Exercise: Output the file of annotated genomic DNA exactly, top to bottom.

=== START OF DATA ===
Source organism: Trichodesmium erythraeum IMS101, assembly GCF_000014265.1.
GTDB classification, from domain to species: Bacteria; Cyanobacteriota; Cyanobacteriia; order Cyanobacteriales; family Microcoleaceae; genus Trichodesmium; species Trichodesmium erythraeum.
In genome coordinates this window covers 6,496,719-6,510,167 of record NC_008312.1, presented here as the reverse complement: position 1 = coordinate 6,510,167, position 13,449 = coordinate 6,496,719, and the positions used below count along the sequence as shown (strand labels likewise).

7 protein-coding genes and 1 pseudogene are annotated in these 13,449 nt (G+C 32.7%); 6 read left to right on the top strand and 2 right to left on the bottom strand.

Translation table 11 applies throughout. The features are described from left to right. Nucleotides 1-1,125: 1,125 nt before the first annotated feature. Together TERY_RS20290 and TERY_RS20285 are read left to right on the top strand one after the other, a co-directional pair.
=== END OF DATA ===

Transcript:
Source organism: Trichodesmium erythraeum IMS101, assembly GCF_000014265.1.
GTDB classification, from domain to species: Bacteria; Cyanobacteriota; Cyanobacteriia; order Cyanobacteriales; family Microcoleaceae; genus Trichodesmium; species Trichodesmium erythraeum.
In genome coordinates this window covers 6,496,719-6,510,167 of record NC_008312.1, presented here as the reverse complement: position 1 = coordinate 6,510,167, position 13,449 = coordinate 6,496,719, and the positions used below count along the sequence as shown (strand labels likewise).

7 protein-coding genes and 1 pseudogene are annotated in these 13,449 nt (G+C 32.7%); 6 read left to right on the top strand and 2 right to left on the bottom strand.

Translation table 11 applies throughout. The features are described from left to right. Nucleotides 1-1,125: 1,125 nt before the first annotated feature. Together TERY_RS20290 and TERY_RS20285 are read left to right on the top strand one after the other, a co-directional pair.